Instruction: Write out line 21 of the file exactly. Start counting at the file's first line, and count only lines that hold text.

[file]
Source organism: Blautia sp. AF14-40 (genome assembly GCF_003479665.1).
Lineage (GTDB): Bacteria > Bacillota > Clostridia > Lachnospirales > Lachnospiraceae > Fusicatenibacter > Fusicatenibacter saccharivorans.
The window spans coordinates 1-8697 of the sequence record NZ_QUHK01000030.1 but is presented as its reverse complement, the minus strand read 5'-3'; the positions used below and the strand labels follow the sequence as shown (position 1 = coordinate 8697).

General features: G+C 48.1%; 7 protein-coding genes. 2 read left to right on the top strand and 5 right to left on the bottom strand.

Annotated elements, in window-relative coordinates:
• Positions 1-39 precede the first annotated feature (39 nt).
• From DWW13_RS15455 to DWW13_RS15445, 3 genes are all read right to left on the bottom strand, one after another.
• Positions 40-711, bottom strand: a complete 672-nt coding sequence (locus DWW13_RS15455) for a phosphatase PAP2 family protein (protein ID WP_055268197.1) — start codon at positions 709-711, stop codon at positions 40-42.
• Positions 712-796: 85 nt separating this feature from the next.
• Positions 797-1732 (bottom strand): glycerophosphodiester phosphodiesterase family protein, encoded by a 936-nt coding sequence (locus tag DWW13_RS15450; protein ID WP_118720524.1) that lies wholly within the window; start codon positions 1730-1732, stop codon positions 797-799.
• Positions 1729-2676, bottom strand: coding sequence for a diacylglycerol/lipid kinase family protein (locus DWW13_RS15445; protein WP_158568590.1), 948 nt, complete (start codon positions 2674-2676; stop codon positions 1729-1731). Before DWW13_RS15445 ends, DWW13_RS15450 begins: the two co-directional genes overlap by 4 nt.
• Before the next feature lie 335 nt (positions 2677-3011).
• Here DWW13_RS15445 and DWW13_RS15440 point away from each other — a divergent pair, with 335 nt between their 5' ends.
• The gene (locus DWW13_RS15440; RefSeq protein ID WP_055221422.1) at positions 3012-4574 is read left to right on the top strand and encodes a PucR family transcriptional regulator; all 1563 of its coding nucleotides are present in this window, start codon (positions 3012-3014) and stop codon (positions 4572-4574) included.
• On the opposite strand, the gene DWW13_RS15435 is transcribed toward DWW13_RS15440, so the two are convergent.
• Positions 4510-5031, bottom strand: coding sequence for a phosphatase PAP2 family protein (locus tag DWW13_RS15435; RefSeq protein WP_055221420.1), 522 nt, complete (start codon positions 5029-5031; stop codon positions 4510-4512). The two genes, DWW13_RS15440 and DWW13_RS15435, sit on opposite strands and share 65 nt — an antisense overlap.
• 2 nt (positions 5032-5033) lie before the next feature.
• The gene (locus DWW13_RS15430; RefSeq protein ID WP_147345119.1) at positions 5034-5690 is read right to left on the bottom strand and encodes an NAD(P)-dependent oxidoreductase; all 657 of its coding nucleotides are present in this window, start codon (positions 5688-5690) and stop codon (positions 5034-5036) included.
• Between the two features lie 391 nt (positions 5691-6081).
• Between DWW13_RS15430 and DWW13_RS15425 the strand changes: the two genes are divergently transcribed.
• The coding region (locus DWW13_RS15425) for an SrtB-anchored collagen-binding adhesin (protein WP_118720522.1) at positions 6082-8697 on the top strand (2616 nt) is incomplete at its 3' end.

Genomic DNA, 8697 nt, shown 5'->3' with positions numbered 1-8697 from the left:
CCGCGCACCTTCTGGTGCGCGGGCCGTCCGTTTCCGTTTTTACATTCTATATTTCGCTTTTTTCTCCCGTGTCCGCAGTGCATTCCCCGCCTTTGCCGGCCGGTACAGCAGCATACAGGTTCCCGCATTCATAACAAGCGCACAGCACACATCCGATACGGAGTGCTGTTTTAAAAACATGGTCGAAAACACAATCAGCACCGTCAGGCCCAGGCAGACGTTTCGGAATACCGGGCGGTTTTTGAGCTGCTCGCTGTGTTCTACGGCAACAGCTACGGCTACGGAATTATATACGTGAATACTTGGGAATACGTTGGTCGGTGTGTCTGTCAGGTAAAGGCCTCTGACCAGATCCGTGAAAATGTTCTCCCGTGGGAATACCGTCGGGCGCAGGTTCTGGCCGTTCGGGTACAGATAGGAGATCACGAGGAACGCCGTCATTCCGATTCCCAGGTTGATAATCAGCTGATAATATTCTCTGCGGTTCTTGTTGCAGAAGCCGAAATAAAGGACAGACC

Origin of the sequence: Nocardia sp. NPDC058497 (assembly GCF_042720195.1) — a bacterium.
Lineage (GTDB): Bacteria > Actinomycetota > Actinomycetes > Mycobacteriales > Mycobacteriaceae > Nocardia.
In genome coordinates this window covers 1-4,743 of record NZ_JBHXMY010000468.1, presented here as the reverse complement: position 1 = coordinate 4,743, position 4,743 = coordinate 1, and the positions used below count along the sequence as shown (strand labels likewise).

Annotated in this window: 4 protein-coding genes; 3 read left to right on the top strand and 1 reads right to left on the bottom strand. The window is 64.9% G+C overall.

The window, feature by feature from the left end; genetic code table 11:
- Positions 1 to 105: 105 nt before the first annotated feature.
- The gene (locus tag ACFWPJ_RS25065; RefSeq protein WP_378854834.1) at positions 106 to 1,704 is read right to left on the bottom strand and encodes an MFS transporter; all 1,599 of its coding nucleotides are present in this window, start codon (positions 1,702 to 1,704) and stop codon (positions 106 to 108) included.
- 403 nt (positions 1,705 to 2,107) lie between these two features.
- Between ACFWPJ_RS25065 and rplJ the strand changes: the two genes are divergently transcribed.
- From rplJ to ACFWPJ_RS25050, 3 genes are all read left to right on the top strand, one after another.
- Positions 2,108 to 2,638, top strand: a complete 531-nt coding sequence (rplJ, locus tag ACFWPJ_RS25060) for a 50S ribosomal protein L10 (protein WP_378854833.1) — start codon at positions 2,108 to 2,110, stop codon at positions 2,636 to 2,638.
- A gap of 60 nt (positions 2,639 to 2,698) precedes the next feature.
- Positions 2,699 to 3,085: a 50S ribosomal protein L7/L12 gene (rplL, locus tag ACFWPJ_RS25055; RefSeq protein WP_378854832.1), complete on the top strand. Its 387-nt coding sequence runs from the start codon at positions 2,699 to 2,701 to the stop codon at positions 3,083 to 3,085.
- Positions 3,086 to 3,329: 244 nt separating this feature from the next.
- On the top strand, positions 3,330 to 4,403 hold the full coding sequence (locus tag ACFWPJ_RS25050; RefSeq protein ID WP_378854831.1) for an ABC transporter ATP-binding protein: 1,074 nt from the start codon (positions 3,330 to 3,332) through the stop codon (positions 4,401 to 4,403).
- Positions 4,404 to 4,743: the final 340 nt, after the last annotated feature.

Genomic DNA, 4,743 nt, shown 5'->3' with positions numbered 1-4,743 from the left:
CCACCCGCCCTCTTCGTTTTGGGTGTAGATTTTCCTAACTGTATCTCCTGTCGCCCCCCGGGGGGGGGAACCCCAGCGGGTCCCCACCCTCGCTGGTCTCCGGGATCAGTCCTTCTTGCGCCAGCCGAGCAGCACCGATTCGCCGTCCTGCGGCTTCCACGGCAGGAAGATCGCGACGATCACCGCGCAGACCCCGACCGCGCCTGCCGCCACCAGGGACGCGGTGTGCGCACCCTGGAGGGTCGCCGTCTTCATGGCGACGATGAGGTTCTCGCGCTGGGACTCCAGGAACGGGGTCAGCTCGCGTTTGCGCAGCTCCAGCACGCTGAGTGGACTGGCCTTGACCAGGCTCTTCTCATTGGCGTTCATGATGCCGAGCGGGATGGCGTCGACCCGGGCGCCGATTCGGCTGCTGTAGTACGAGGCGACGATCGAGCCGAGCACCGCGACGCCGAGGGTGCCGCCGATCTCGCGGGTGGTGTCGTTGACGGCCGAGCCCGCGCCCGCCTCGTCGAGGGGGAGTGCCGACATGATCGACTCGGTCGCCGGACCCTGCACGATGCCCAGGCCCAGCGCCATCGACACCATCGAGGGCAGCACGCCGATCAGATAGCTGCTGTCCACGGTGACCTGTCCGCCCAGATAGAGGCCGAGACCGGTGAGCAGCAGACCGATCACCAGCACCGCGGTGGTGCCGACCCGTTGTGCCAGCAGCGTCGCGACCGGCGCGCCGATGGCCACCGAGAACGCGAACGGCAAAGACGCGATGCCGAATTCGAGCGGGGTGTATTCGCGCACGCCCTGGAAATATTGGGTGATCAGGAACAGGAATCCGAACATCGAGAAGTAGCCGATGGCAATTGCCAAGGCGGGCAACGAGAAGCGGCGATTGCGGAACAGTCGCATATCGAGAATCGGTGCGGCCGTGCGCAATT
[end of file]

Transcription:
• The coding region (locus DWW13_RS15425) for an SrtB-anchored collagen-binding adhesin (protein WP_118720522.1) at positions 6082-8697 on the top strand (2616 nt) is incomplete at its 3' end.